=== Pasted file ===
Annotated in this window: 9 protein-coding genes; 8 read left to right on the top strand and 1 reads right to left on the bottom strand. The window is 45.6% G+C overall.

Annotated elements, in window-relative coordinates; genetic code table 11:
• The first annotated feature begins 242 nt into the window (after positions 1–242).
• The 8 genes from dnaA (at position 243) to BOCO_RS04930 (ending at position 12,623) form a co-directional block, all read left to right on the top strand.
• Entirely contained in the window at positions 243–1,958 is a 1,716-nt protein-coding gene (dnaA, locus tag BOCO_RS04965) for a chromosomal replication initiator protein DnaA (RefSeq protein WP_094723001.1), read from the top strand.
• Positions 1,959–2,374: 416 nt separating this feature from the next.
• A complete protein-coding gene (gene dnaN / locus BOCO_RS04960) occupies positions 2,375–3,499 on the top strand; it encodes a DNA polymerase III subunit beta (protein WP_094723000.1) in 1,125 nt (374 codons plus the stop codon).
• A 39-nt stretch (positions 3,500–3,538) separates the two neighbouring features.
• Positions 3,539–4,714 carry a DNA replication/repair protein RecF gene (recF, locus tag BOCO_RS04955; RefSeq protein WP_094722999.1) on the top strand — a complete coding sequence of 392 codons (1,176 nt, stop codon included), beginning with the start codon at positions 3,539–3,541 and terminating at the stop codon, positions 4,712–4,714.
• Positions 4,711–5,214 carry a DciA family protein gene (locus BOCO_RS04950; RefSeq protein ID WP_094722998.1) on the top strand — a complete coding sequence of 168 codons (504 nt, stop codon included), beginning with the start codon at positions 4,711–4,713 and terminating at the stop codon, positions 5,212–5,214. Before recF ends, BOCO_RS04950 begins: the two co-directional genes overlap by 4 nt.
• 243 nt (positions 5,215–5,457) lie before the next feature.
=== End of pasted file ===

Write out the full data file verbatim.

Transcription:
Annotated in this window: 9 protein-coding genes; 8 read left to right on the top strand and 1 reads right to left on the bottom strand. The window is 45.6% G+C overall.

Annotated elements, in window-relative coordinates; genetic code table 11:
• The first annotated feature begins 242 nt into the window (after positions 1–242).
• The 8 genes from dnaA (at position 243) to BOCO_RS04930 (ending at position 12,623) form a co-directional block, all read left to right on the top strand.
• Entirely contained in the window at positions 243–1,958 is a 1,716-nt protein-coding gene (dnaA, locus tag BOCO_RS04965) for a chromosomal replication initiator protein DnaA (RefSeq protein WP_094723001.1), read from the top strand.
• Positions 1,959–2,374: 416 nt separating this feature from the next.
• A complete protein-coding gene (gene dnaN / locus BOCO_RS04960) occupies positions 2,375–3,499 on the top strand; it encodes a DNA polymerase III subunit beta (protein WP_094723000.1) in 1,125 nt (374 codons plus the stop codon).
• A 39-nt stretch (positions 3,500–3,538) separates the two neighbouring features.
• Positions 3,539–4,714 carry a DNA replication/repair protein RecF gene (recF, locus tag BOCO_RS04955; RefSeq protein WP_094722999.1) on the top strand — a complete coding sequence of 392 codons (1,176 nt, stop codon included), beginning with the start codon at positions 3,539–3,541 and terminating at the stop codon, positions 4,712–4,714.
• Positions 4,711–5,214 carry a DciA family protein gene (locus BOCO_RS04950; RefSeq protein ID WP_094722998.1) on the top strand — a complete coding sequence of 168 codons (504 nt, stop codon included), beginning with the start codon at positions 4,711–4,713 and terminating at the stop codon, positions 5,212–5,214. Before recF ends, BOCO_RS04950 begins: the two co-directional genes overlap by 4 nt.
• 243 nt (positions 5,215–5,457) lie before the next feature.